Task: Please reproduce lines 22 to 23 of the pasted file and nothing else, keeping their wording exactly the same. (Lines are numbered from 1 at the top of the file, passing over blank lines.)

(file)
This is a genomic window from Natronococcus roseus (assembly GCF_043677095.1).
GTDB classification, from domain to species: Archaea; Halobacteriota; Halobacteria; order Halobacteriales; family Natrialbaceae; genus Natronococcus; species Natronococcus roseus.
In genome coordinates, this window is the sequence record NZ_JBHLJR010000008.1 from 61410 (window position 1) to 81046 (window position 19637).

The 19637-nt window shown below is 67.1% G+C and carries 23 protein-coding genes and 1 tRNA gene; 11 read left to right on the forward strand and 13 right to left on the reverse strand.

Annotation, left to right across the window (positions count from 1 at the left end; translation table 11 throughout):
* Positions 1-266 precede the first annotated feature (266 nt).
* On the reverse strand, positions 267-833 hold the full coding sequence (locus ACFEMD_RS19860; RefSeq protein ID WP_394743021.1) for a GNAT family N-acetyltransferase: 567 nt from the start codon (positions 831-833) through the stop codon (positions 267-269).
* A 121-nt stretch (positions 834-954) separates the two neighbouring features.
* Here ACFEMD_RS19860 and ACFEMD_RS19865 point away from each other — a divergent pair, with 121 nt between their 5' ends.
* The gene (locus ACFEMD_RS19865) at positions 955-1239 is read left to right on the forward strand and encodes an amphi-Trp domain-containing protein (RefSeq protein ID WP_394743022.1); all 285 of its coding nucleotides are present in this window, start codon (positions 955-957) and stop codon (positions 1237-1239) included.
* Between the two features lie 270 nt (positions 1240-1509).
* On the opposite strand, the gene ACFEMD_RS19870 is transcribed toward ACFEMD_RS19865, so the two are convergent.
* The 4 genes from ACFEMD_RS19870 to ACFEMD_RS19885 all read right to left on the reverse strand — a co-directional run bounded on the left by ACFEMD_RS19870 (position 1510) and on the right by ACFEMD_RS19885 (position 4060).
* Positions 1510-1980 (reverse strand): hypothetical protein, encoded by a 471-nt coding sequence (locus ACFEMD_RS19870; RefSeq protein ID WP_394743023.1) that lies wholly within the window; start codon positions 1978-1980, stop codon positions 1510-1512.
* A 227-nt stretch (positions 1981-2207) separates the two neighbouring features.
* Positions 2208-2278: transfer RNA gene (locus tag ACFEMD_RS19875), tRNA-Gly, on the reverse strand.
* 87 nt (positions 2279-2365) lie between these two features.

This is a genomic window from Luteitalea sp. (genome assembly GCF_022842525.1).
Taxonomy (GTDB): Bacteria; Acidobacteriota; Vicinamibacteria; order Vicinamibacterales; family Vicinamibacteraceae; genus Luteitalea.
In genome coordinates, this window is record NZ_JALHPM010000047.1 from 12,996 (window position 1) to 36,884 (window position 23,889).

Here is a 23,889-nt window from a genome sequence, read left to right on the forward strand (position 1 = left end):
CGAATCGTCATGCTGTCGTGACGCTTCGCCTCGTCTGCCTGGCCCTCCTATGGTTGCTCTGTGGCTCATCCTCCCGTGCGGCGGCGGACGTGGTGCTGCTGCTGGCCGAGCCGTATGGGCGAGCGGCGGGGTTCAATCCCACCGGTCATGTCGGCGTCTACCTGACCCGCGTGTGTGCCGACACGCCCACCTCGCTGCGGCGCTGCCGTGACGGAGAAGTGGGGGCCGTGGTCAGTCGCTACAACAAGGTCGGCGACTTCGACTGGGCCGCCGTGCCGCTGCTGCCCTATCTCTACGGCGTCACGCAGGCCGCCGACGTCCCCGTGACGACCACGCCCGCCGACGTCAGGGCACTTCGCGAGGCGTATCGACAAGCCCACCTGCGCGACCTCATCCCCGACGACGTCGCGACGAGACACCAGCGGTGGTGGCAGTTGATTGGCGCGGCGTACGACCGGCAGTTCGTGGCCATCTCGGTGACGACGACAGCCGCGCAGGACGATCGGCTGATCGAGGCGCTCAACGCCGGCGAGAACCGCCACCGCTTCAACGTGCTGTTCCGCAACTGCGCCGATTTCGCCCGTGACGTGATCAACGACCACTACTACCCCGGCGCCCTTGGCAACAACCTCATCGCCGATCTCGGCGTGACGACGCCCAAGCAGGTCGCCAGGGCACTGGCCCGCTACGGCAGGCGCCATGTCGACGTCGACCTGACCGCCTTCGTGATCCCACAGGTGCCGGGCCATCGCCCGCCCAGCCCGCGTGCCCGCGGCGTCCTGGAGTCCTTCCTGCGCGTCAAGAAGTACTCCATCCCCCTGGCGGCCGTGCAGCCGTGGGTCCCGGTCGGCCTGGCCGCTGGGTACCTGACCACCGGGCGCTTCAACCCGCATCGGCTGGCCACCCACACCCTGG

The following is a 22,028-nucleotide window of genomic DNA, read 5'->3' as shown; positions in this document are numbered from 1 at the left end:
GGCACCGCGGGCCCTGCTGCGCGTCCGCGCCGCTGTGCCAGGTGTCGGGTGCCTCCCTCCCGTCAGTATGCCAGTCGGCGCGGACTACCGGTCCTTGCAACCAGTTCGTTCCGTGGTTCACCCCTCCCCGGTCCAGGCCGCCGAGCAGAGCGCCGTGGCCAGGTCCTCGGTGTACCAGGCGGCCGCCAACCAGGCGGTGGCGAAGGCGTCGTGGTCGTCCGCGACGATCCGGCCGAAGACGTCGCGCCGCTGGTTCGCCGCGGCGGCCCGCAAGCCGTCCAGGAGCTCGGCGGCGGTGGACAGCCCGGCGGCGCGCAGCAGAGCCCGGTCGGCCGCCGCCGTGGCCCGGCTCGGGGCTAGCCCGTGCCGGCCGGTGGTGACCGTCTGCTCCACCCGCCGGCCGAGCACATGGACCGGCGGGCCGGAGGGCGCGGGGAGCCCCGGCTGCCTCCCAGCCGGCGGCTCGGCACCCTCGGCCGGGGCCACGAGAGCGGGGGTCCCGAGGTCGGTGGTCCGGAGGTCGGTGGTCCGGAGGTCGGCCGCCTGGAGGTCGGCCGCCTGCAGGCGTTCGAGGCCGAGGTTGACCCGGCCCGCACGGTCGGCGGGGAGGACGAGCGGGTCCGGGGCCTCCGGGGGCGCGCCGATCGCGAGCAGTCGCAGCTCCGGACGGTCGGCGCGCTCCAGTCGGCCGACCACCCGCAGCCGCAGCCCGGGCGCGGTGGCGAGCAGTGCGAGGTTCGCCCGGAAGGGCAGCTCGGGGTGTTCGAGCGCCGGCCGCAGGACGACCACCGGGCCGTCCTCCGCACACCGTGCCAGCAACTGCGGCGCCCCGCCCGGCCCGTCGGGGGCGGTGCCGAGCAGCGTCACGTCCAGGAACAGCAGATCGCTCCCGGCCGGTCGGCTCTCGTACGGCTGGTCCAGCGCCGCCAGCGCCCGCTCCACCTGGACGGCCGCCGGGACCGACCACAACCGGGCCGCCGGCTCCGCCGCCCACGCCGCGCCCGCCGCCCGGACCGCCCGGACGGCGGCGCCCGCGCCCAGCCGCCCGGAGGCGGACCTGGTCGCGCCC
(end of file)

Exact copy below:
CGAATCGTCATGCTGTCGTGACGCTTCGCCTCGTCTGCCTGGCCCTCCTATGGTTGCTCTGTGGCTCATCCTCCCGTGCGGCGGCGGACGTGGTGCTGCTGCTGGCCGAGCCGTATGGGCGAGCGGCGGGGTTCAATCCCACCGGTCATGTCGGCGTCTACCTGACCCGCGTGTGTGCCGACACGCCCACCTCGCTGCGGCGCTGCCGTGACGGAGAAGTGGGGGCCGTGGTCAGTCGCTACAACAAGGTCGGCGACTTCGACTGGGCCGCCGTGCCGCTGCTGCCCTATCTCTACGGCGTCACGCAGGCCGCCGACGTCCCCGTGACGACCACGCCCGCCGACGTCAGGGCACTTCGCGAGGCGTATCGACAAGCCCACCTGCGCGACCTCATCCCCGACGACGTCGCGACGAGACACCAGCGGTGGTGGCAGTTGATTGGCGCGGCGTACGACCGGCAGTTCGTGGCCATCTCGGTGACGACGACAGCCGCGCAGGACGATCGGCTGATCGAGGCGCTCAACGCCGGCGAGAACCGCCACCGCTTCAACGTGCTGTTCCGCAACTGCGCCGATTTCGCCCGTGACGTGATCAACGACCACTACTACCCCGGCGCCCTTGGCAACAACCTCATCGCCGATCTCGGCGTGACGACGCCCAAGCAGGTCGCCAGGGCACTGGCCCGCTACGGCAGGCGCCATGTCGACGTCGACCTGACCGCCTTCGTGATCCCACAGGTGCCGGGCCATCGCCCGCCCAGCCCGCGTGCCCGCGGCGTCCTGGAGTCCTTCCTGCGCGTCAAGAAGTACTCCATCCCCCTGGCGGCCGTGCAGCCGTGGGTCCCGGTCGGCCTGGCCGCTGGGTACCTGACCACCGGGCGCTTCAACCCGCATCGGCTGGCCACCCACACCCTGG

The following is a 22,028-nucleotide window of genomic DNA, read 5'->3' as shown; positions in this document are numbered from 1 at the left end: